- Various Artists
Review: Ladykillers, The
3 / 5 Stars
The Coen Brothers continue to walk that razor edge of mainstream filmmaking and independent sensibility. Again they return to their comic-noir roots and revisit the Earling Studio's 1955 classic black comedy that starred Alec Guiness, James Mason and some upcoming comedian named Peter Sellers as thieves who commit the perfect crime. However the only thing that stands in their way is a seemingly helpless widow. Thus, they must "do her in."
Here the Coen Brothers transplant the caper to the Louisiana bayou replete with southern gentlemen and riverboats. What this locale change really alters is the "lady" of the title. Instead of a timid British woman, she becomes a brass churchgoer played with gusto by Irma P. Hall. She's a no-nonsense woman who doesn't stand for any misbehaving, especially by anybody who listens to rap or the "hippity hop" as she calls it.
The soundtrack is based almost entirely around her, allowed the Coen Brothers to return to the musical genres they previously explored in Oh Brother, Where Art Thou with producer T-Bone Burnett. One could easily assume it is simply a thinly veiled attempt to recapture the glory of the Oh Brother, Where Art Thou? soundtrack was a success in its own right.
Thankfully this album holds it's own. Ladykillers has less of the bluegrass/folk mixture of Oh Brother and Cold Mountain and focuses more on the broad spectrum of Gospel music.
The clever tactic of the album is to cover the same gospel tunes in several different eras. One track will have some of classic gospel's best such as Soul Spinners, Bill Landford & The Landfordaires and Blind Willie Johnson (with some fantastic bottleneck slide guitar work in "Let Your Light..."). The other versions are covered by a rising gospel group or rapper. "Come, Let Us Go Back to God" and Let Your Light Shine on Me" are used twice while "Trouble of This World" is three times. This may sound disjointed, but Burnett chooses tracks that have a strong thematic connection to the original gospel, either in lyrics or the rousing samples from the original songs laid in ("A Christian's Plea" is revisited as a sample in "Sinner"). Southern flavored rap group The Nappy Roots contributes three sharp ironic tracks (the best of which being "Another Day, Another Dollar"). On the other end of interpretation, Donnie McClurkin sticks to the original approach of "Come, Let Us Go Back to God" with a slow mellow revival groove.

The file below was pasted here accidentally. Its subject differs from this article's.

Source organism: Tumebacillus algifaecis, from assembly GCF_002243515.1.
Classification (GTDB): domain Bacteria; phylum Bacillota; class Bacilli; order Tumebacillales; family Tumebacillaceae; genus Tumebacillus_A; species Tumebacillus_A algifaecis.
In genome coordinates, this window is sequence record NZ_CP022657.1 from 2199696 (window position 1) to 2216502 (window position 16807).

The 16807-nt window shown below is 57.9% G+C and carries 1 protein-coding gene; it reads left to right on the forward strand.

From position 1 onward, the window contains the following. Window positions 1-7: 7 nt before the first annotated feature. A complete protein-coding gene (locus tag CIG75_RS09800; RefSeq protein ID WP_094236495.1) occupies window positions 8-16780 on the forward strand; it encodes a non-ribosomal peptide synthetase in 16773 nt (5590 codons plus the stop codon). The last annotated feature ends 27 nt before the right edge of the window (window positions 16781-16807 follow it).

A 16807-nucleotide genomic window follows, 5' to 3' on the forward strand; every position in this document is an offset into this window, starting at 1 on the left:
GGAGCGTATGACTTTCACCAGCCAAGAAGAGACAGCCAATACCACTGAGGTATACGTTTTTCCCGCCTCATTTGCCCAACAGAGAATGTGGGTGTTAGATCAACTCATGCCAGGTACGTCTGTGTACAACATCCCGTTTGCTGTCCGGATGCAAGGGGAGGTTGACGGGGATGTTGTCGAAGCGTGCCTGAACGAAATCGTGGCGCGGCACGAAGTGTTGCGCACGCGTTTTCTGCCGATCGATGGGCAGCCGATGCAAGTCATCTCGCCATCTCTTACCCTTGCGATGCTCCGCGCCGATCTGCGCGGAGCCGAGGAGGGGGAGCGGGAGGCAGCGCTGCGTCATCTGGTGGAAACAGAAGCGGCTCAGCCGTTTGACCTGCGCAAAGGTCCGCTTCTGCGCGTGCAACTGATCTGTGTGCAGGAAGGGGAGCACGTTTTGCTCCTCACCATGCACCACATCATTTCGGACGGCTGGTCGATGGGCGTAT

This creates a delicate balance is created between these styles, providing the listener a through line stretching across over 50 years of urban music, revealing the unlikely roots of one genre in an older one. And in result provides a toe-tapping treat for fans of Gospel and eclectic music.
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